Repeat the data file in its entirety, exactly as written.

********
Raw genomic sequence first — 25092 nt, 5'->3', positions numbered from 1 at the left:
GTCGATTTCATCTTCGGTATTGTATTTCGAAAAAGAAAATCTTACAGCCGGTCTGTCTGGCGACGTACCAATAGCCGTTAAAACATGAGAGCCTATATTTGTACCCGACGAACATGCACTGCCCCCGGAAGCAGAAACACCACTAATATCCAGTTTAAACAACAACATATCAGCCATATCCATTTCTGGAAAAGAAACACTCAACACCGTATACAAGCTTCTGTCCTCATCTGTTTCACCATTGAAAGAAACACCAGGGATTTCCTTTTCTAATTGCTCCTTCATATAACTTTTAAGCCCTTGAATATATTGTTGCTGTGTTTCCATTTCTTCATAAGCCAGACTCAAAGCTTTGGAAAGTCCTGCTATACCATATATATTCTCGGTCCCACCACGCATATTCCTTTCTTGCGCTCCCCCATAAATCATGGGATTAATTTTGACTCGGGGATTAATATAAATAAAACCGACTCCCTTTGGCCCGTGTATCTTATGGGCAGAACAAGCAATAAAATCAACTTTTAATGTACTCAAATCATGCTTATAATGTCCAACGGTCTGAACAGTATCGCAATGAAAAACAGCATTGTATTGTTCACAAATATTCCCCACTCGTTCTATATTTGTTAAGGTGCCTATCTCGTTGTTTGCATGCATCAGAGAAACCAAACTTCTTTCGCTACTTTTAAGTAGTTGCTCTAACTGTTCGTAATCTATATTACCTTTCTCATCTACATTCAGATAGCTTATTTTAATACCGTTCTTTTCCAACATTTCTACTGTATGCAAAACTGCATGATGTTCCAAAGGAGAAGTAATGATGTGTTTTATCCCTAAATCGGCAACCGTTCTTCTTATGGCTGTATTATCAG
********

Raw genomic sequence first — 25092 nt, 5'->3', positions numbered from 1 at the left:
GTCGATTTCATCTTCGGTATTGTATTTCGAAAAAGAAAATCTTACAGCCGGTCTGTCTGGCGACGTACCAATAGCCGTTAAAACATGAGAGCCTATATTTGTACCCGACGAACATGCACTGCCCCCGGAAGCAGAAACACCACTAATATCCAGTTTAAACAACAACATATCAGCCATATCCATTTCTGGAAAAGAAACACTCAACACCGTATACAAGCTTCTGTCCTCATCTGTTTCACCATTGAAAGAAACACCAGGGATTTCCTTTTCTAATTGCTCCTTCATATAACTTTTAAGCCCTTGAATATATTGTTGCTGTGTTTCCATTTCTTCATAAGCCAGACTCAAAGCTTTGGAAAGTCCTGCTATACCATATATATTCTCGGTCCCACCACGCATATTCCTTTCTTGCGCTCCCCCATAAATCATGGGATTAATTTTGACTCGGGGATTAATATAAATAAAACCGACTCCCTTTGGCCCGTGTATCTTATGGGCAGAACAAGCAATAAAATCAACTTTTAATGTACTCAAATCATGCTTATAATGTCCAACGGTCTGAACAGTATCGCAATGAAAAACAGCATTGTATTGTTCACAAATATTCCCCACTCGTTCTATATTTGTTAAGGTGCCTATCTCGTTGTTTGCATGCATCAGAGAAACCAAACTTCTTTCGCTACTTTTAAGTAGTTGCTCTAACTGTTCGTAATCTATATTACCTTTCTCATCTACATTCAGATAGCTTATTTTAATACCGTTCTTTTCCAACATTTCTACTGTATGCAAAACTGCATGATGTTCCAAAGGAGAAGTAATGATGTGTTTTATCCCTAAATCGGCAACCGTTCTTCTTATGGCTGTATTATCAG